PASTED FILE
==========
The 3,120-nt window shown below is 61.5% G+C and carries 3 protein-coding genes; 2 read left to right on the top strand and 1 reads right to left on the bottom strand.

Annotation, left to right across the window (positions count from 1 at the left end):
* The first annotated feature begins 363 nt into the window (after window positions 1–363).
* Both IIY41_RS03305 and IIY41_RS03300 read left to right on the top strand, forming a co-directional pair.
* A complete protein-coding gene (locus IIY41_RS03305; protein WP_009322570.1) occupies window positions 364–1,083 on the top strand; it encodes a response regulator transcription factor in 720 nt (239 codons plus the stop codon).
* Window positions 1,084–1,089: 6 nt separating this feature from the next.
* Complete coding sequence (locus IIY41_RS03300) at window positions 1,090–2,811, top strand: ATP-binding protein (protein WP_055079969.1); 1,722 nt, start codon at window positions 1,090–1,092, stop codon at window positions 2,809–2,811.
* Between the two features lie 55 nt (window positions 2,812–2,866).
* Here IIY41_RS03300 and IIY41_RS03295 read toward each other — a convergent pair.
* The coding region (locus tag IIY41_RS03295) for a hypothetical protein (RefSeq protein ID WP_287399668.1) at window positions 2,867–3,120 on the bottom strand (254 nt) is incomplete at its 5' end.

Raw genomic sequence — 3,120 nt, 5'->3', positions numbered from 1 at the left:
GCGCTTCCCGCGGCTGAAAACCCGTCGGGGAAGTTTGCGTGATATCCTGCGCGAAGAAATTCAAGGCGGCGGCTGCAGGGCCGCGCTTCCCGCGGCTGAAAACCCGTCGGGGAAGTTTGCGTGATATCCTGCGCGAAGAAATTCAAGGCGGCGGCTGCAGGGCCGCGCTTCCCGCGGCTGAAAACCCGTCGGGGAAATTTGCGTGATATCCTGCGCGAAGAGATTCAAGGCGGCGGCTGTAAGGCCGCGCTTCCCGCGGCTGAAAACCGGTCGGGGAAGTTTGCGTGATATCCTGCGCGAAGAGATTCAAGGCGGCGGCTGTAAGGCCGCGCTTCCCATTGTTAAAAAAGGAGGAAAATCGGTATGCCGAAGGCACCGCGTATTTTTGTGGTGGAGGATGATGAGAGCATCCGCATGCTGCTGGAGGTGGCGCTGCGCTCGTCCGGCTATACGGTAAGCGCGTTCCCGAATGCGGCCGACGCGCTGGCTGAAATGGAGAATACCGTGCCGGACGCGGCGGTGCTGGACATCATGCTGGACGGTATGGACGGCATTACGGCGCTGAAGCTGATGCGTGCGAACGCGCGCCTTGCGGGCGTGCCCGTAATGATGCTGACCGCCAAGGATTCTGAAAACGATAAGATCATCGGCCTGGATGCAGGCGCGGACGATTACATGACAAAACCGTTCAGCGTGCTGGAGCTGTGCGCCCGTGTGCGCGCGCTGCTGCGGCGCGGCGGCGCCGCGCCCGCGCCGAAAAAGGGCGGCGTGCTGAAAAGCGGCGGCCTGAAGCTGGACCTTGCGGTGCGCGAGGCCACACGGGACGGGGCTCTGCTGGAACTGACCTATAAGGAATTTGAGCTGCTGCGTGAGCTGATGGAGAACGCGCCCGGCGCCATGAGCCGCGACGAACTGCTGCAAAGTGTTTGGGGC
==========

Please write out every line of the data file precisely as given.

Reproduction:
The 3,120-nt window shown below is 61.5% G+C and carries 3 protein-coding genes; 2 read left to right on the top strand and 1 reads right to left on the bottom strand.

Annotation, left to right across the window (positions count from 1 at the left end):
* The first annotated feature begins 363 nt into the window (after window positions 1–363).
* Both IIY41_RS03305 and IIY41_RS03300 read left to right on the top strand, forming a co-directional pair.
* A complete protein-coding gene (locus IIY41_RS03305; protein WP_009322570.1) occupies window positions 364–1,083 on the top strand; it encodes a response regulator transcription factor in 720 nt (239 codons plus the stop codon).
* Window positions 1,084–1,089: 6 nt separating this feature from the next.
* Complete coding sequence (locus IIY41_RS03300) at window positions 1,090–2,811, top strand: ATP-binding protein (protein WP_055079969.1); 1,722 nt, start codon at window positions 1,090–1,092, stop codon at window positions 2,809–2,811.
* Between the two features lie 55 nt (window positions 2,812–2,866).
* Here IIY41_RS03300 and IIY41_RS03295 read toward each other — a convergent pair.
* The coding region (locus tag IIY41_RS03295) for a hypothetical protein (RefSeq protein ID WP_287399668.1) at window positions 2,867–3,120 on the bottom strand (254 nt) is incomplete at its 5' end.

Raw genomic sequence — 3,120 nt, 5'->3', positions numbered from 1 at the left:
GCGCTTCCCGCGGCTGAAAACCCGTCGGGGAAGTTTGCGTGATATCCTGCGCGAAGAAATTCAAGGCGGCGGCTGCAGGGCCGCGCTTCCCGCGGCTGAAAACCCGTCGGGGAAGTTTGCGTGATATCCTGCGCGAAGAAATTCAAGGCGGCGGCTGCAGGGCCGCGCTTCCCGCGGCTGAAAACCCGTCGGGGAAATTTGCGTGATATCCTGCGCGAAGAGATTCAAGGCGGCGGCTGTAAGGCCGCGCTTCCCGCGGCTGAAAACCGGTCGGGGAAGTTTGCGTGATATCCTGCGCGAAGAGATTCAAGGCGGCGGCTGTAAGGCCGCGCTTCCCATTGTTAAAAAAGGAGGAAAATCGGTATGCCGAAGGCACCGCGTATTTTTGTGGTGGAGGATGATGAGAGCATCCGCATGCTGCTGGAGGTGGCGCTGCGCTCGTCCGGCTATACGGTAAGCGCGTTCCCGAATGCGGCCGACGCGCTGGCTGAAATGGAGAATACCGTGCCGGACGCGGCGGTGCTGGACATCATGCTGGACGGTATGGACGGCATTACGGCGCTGAAGCTGATGCGTGCGAACGCGCGCCTTGCGGGCGTGCCCGTAATGATGCTGACCGCCAAGGATTCTGAAAACGATAAGATCATCGGCCTGGATGCAGGCGCGGACGATTACATGACAAAACCGTTCAGCGTGCTGGAGCTGTGCGCCCGTGTGCGCGCGCTGCTGCGGCGCGGCGGCGCCGCGCCCGCGCCGAAAAAGGGCGGCGTGCTGAAAAGCGGCGGCCTGAAGCTGGACCTTGCGGTGCGCGAGGCCACACGGGACGGGGCTCTGCTGGAACTGACCTATAAGGAATTTGAGCTGCTGCGTGAGCTGATGGAGAACGCGCCCGGCGCCATGAGCCGCGACGAACTGCTGCAAAGTGTTTGGGGC